Making a Magnifying Glass Lens

I’ve always wondered what using a magnifying glass as a lens would look like, and this summer I decided to give it a try. I’ve seen people online hold a magnifying glass up to an exposed camera sensor or lens for trippy freelensing experiments, but I really wanted to see how close I could get to building an actual lens. The build was super simple: all I did was tape a magnifying glass to a macro tube and attach it to my camera. Here’s a tutorial video I made for my company, showing my process.

I took my new homemade lens on a trip to Greenville, South Carolina last month and captured some video with it, which I then graded with a black and white film LUT. I’m pleased with how easy it was to get the footage to look like an ancient and weathered roll of motion picture film, mostly due to the crazy soft, single element of the magnifying glass optic.

I’ve shot photos with this lens too. Here are some of my favorites.

Backyard

Shooting with this lens has been a fun challenge. The super lo-fi look it creates makes everything feel weightless and dreamy and forces me to think about composition, light and the emotional meaning of objects and poses. I don’t see myself shooting with it every day, but its a unique tool to have in my camera bag.

iPhone Fisheye In The Garden

Japanese Bridge

One of the most peaceful places I know is the Chicago Botanic Garden. I spent an entire day there last summer, walking slowly through the palatial grounds trying to take in all the wonderful designs, colors and smells around me. I had a Sony A7R II and some nice vintage glass with me, but I found myself having way more fun shooting with my iPhone 6s and a little snap-on fisheye lens my friend had recently given me.

Rose Garden Framed

The Japanese section of the Garden has some lovely little pathways in it, and the fisheye lens I was shooting with created some very weird lens flare. Together they made for a pretty cool image.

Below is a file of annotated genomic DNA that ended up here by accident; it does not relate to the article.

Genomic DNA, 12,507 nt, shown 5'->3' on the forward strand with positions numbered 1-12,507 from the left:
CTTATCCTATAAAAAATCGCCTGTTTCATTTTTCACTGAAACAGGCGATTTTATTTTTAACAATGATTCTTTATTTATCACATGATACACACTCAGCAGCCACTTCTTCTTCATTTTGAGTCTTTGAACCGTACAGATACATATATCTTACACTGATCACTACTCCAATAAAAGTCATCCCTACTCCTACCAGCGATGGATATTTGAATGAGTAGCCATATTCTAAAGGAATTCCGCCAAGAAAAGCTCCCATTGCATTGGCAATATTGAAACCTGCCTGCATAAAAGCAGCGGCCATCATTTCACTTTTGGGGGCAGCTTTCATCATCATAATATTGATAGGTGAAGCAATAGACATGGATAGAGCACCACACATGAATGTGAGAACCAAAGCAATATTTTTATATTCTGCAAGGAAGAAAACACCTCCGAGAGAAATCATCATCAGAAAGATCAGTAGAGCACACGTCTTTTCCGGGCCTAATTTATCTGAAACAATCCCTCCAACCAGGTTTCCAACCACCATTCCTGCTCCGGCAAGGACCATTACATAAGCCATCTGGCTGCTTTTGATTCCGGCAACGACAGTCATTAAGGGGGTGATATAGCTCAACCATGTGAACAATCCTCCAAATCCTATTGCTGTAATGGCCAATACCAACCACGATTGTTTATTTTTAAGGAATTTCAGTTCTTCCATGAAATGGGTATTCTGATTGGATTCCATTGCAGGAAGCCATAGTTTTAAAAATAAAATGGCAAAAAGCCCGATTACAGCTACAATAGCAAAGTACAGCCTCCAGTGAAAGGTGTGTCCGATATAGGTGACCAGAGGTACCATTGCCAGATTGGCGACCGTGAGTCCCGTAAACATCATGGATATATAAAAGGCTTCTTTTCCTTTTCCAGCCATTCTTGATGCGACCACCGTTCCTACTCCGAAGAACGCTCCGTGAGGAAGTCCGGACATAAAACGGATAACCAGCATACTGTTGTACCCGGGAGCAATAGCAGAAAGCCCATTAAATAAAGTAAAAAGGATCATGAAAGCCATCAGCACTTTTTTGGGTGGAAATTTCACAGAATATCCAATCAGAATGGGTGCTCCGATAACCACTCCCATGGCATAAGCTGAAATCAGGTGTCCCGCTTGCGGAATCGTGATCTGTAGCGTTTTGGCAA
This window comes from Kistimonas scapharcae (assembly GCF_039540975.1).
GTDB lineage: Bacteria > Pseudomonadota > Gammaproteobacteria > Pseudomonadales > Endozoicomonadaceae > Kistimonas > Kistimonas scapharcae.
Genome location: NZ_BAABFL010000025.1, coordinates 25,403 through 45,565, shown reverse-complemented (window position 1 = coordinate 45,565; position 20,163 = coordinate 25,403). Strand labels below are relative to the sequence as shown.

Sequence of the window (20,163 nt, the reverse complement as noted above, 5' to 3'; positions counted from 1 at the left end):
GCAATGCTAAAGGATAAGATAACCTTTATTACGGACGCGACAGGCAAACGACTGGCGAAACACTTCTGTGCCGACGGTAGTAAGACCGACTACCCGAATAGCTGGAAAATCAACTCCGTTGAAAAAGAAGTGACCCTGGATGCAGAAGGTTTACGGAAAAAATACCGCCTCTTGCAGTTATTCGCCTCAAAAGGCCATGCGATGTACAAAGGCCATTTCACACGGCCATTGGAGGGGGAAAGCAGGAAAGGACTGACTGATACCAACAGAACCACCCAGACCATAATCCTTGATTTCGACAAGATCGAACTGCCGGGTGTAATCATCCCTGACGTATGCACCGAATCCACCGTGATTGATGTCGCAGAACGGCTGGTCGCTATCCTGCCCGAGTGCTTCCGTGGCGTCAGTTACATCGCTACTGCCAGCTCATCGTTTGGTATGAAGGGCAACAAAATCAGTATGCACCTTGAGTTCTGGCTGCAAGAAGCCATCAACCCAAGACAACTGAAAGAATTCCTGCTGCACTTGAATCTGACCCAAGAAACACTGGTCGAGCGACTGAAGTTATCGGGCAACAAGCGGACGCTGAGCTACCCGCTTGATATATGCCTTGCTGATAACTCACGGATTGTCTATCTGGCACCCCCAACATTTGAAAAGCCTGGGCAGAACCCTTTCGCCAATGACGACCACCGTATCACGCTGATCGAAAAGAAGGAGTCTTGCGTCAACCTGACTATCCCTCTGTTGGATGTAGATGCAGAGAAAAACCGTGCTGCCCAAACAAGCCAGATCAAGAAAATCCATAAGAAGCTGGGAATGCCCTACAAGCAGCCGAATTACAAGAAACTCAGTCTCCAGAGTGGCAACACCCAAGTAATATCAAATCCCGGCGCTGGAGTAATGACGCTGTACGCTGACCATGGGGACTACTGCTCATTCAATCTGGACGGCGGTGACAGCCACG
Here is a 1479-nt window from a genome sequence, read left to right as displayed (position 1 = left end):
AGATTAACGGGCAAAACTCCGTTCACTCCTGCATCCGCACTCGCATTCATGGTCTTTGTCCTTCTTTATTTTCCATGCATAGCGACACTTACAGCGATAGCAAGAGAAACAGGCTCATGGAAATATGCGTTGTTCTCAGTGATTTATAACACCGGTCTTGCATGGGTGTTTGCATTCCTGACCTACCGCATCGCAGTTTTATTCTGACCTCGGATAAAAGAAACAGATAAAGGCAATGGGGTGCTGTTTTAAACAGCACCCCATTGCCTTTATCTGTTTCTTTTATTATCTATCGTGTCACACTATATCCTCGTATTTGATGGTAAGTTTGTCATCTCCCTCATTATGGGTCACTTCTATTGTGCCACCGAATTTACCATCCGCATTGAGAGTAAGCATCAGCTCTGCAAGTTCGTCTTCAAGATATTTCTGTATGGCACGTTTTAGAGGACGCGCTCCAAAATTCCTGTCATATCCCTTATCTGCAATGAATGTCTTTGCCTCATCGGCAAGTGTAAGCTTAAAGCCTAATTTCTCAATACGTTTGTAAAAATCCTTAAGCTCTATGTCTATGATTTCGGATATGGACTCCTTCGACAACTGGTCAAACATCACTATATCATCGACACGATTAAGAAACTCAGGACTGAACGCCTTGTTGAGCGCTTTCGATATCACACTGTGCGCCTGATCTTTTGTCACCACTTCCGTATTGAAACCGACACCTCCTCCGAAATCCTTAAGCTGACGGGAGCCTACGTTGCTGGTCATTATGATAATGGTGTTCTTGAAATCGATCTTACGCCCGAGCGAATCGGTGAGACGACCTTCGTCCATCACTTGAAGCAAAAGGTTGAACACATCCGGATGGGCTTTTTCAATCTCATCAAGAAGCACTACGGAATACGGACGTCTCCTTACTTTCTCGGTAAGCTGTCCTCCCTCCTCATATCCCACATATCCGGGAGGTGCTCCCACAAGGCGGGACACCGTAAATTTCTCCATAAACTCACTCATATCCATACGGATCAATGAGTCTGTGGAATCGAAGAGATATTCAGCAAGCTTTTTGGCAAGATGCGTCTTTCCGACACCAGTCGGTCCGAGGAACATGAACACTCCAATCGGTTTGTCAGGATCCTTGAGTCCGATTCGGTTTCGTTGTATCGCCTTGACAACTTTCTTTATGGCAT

Japanese Garden Path

The Garden also has some beautiful indoor exhibits, including rain forest and desert plants that require careful climate control.

I call this one “ATTACK OF THE GIANT TOPIARY KIWI!”

Attack of the Giant Topiary Kiwi!

I found that the fisheye lens attachment gives iPhone panorama shots a very unique look.

More and more I’m realizing how unimportant the quality of a lens is to me when compared to it’s character. In my book, a lens with a quirky or strange character will always trump an optically pristine lens with none, even when that means I end up keeping the $3000 camera in its case and shooting with my phone most of the day. If you’re looking for a way to spice up your phone photography, I’d definitely recommend trying out a fisheye adapter!

Crappy Cookie Lens: The Loreo Lens in a Cap

I can only think that the company Loreo got it’s name from their flagship product, a body cap sized lens that has the look and shape of an Oreo cookie. I recently picked up one of these Loreo Lens in a Caps and I was pleasantly surprised by it.

Lunch Break

The Loreo Lens in a Cap only costs around $20 and its been harshly criticized by online reviewers for it’s softness, distorted edges and lack of contrast, all things that I get a kick out of. I re-ignited my interest in photography in college with a lo-fi plastic junk camera that I picked up at a Goodwill, so it takes a lot worse to keep me away. Not only do I enjoy the lo-fi look this lens brings to any camera you mount it on, but also enjoy the challenge: shooting with a crappy fixed focus 35mm lens means you have to get creative. The quality of a photograph taken with this lens rests entirely on the strength of the composition and subject matter, the lens does none of the lifting.

No Swimming or Diving

But that’s not to say that the Loreo Lens in a Cap has no charm. The soft edges lend a retro feel to the images, and the fixed focus throws the foreground out of focus at f/5.6, which creates a unique look. You can shoot at f/64, which turns the lens into a sort of optical pinhole, and with the spin of a junky plastic wheel you can also shoot at an aperture of f/8, f/16 and f/32, but I preferred to stay at f/5.6 for it’s softness and shallower depth of field. At any aperture the lens gives you a flat, faded look, but it’s easy to add contrast in post, especially if you shoot in RAW like I did with these shots.

Early Spring Mud

The lens comes in several mounting options and I went with the Canon EOS mount. I used this lens on both my Canon Rebel and a Sony A7R II with a Fotodiox Canon EOS to Sony E-mount adapter. I enjoyed shooting with both cameras but the A7R II’s full frame gave me a much nicer field of view and revealed more softness on the edges of the lens. 35mm just seems to pair nicer with the full frame format, even though I probably committed some kind of photographic crime by mounting such a crappy lens on such a beautiful high end camera.

Spring Beginning

Finally, I have to admit that I just like the look of the dang thing. It’s light, tiny and, as previously mentioned, Oreo cookie shaped, and it just looks cool mounted on my camera. I’m a hipster at heart and I like to shoot photos and videos with unique and obscure gear, and the Loreo Lens in a Cap, if not much else, is definitely unique and obscure!